Hi, my name is Hannah, and I am a mountain bike coach, Pilates instructor and passionate about the outdoors. My world revolves around fitness and the outdoors, from a young age I have always been into outdoor sports, mountain biking, climbing and walking in particular.
Before covid I competed at elite level in cross country mountain biking as well as 12 and 24 hour races. I started coaching in 2013 and now run my own coaching company called Beyond the Mud. I coach and guide adults and children from the ages 5 to 75. I am based in the stunning South Downs not far from Chichester.
Finding out I was pregnant was one of the most exciting / scary moments of my life. As well as all the feelings/emotions that go around having a baby I was also worried about how I would keep riding and keep my active business going! Google seemed to suggest that I should stop riding my mountain bike, but my mid-wife was wonderful and said to maintain what I had been doing and just reduce it as my body required, so this is what I did. I then also looked for stories about other women who had mountain biked whilst pregnant like Sonia Looney, Hannah Barnes and Rachel Atherton, their stories kept me on the bike and feeling good throughout my pregnancy.
As my pregnancy progressed, I reduced my mileage and any real risk from my rides sticking to more gravel and easy singletrack that I knew like the back of my hand. I felt safe on my mountain bike where as the road bike felt more exposed, I stopped riding on the road at 25 weeks because it felt uncomfortable on the road bike and also the roads in general just didn’t feel safe.
Mountain biking is more than just a sport to me it is also the place where I recharge my batteries, find space for my thoughts, and have real ‘me’ time so the idea that I would have to stop even for just a short while, as I got closer to my due date did make me feel a little anxious.
When I got to around 37 weeks, I did stop mountain biking as the position got quite uncomfortable to stay in for any period of time and the weather started to change to winter and so the conditions were not as safe on the trails, I took up swimming which was amazing, the feeling of weightlessness in the water was so nice! I also continued to practise Pilates and walk my dog.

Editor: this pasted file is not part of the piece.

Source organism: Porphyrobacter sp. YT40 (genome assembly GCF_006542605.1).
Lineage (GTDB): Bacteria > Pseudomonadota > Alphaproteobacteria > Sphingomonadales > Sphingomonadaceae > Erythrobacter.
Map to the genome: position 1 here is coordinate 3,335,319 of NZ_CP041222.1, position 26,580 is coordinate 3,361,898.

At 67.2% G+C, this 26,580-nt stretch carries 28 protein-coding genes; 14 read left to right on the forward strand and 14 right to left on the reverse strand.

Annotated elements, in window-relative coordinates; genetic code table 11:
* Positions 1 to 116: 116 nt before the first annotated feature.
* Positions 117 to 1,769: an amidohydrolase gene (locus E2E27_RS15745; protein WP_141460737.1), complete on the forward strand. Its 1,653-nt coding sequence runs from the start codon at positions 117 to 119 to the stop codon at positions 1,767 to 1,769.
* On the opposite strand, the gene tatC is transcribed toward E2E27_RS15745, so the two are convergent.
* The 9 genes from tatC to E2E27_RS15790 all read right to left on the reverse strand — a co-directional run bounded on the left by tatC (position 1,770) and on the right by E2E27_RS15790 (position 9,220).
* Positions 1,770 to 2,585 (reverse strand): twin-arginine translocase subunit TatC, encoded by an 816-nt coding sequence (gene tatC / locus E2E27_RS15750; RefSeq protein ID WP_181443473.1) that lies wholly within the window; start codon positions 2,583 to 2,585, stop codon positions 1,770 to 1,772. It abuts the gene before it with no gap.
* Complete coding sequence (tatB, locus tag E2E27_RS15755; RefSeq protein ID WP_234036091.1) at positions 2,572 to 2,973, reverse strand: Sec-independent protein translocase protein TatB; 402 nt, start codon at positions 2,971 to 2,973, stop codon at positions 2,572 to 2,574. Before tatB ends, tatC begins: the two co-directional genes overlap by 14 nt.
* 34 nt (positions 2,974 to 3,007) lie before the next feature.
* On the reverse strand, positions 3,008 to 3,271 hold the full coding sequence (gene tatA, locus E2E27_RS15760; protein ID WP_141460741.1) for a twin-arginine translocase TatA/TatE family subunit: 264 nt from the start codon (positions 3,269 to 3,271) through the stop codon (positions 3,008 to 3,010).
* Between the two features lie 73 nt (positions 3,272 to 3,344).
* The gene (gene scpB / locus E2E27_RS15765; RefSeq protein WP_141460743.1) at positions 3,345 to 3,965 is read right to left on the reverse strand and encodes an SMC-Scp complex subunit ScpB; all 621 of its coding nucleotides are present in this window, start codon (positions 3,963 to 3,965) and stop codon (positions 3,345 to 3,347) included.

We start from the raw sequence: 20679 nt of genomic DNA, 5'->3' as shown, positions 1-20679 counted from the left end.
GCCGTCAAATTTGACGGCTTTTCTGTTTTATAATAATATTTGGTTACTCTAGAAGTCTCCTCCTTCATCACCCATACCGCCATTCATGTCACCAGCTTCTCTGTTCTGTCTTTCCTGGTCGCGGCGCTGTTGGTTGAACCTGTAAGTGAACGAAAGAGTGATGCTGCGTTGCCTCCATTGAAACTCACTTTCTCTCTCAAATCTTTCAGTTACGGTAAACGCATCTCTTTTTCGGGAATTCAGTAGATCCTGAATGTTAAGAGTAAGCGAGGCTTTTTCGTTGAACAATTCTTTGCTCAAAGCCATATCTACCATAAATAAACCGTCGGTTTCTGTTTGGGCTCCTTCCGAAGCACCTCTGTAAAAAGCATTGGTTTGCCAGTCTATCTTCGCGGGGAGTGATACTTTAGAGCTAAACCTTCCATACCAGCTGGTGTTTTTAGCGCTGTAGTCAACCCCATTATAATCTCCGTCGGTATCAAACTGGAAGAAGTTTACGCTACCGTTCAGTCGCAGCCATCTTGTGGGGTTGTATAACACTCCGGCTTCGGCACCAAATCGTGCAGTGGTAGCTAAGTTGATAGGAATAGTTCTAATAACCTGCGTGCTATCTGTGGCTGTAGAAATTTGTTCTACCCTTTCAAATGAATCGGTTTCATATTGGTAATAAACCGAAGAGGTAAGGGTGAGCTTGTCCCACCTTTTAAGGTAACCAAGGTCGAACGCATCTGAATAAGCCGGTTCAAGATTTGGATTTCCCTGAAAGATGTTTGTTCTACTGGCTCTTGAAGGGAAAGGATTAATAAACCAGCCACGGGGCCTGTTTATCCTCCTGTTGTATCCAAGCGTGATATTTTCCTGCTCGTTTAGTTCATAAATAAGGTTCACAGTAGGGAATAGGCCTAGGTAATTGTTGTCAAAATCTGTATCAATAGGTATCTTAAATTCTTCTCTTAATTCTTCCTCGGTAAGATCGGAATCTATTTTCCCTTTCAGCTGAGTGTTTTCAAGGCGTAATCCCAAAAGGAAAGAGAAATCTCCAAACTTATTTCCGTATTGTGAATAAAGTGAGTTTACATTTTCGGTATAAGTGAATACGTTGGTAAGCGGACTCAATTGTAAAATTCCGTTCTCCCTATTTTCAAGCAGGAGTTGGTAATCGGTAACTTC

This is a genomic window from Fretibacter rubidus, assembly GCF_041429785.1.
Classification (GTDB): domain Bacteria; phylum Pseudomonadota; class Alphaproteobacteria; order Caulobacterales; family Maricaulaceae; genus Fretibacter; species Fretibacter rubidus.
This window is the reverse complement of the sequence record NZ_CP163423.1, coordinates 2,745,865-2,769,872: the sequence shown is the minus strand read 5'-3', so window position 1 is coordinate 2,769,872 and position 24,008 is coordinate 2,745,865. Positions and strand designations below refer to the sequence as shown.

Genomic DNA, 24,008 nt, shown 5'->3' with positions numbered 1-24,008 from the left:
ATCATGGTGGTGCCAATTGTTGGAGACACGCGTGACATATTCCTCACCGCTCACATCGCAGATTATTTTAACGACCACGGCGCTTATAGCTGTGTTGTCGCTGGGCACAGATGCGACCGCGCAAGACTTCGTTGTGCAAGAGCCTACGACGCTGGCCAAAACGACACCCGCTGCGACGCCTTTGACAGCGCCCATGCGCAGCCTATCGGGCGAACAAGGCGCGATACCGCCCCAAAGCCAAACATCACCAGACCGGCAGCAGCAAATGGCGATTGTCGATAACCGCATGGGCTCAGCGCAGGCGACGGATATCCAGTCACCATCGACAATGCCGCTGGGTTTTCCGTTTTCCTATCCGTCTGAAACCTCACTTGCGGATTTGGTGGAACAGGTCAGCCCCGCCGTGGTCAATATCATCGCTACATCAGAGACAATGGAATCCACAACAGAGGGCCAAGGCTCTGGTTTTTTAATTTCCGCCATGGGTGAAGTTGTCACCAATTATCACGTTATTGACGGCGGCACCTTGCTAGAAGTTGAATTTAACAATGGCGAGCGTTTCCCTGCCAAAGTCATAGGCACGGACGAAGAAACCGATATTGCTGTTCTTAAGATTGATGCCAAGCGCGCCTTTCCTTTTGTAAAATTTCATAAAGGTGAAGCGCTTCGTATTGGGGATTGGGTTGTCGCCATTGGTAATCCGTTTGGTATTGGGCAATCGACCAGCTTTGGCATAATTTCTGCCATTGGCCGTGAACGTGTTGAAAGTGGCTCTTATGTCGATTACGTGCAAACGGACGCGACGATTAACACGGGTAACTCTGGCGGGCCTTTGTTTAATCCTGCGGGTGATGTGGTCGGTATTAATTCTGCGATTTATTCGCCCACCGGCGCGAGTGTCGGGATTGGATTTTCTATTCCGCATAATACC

I thought as soon as my baby was born, I would want to get riding again. I didn’t realise once my little girl, Ffion, arrived that leaving her would be so hard! It took a lot of encouragement from my other half (Emyr) to get me on my bike again.
Around five weeks after giving birth, I felt strong enough to go for a short mountain bike ride, it was one of the best rides I have ever been on! (Pilates played a huge part in me feeling able to do this, but that’s another story) Although I missed Ffion, once I was riding through the woods I found my way out of the sleep deprivation, it was like the foggy head I had since she arrived was swept away by the trees and the worries I had about basically everything to do with this new tiny human I was responsible for just melted away.
When I got back from my ride I was energised and ready to be mum again, that time away I believe made me able to deal with the more challenging side of being a parent.
During pregnancy I had altered my set up changing my saddle and bringing my handle bars up higher to make more ‘bump’ space. Emyr changed the bike back to my pre pregnancy set up and I did find my sit bones felt uncomfortable, even though the bump had gone my body had not reset to my pre pregnancy shape, this took around 4 months until my old bike set up felt ‘normal’ once more.
As Ffion was a winter baby it was quite challenging to get out at times with the weather not being great and the day light being minimal, luckily, I have a super supportive cycling fiancé, Emyr, so we had a day each at the weekend to ride and split the days in the week. Having planned ride time into the week helped me gradually increase my mileage and by the time Ffion was three months I was able to ride for up to three hours at a time.
I would express before a ride so Emyr could feed Ffion when I was out, we did have a slight blip around 3 months she decided that she didn’t like the bottle and this did impact my ability to ride but with persistence Emyr managed to get her back to take a bottle by four months.
My advice to anyone cycling during pregnancy would be to really listen to your body as only you really know how you feel. Post birth I think as well being kind to yourself, giving yourself room to heal is important but also remembering that the endorphins released when you are active are as magic as oxytocin.
I am really keen to help other women ride through their pregnancies and beyond so please do get in touch with me at firstname.lastname@example.org for any help.Favorite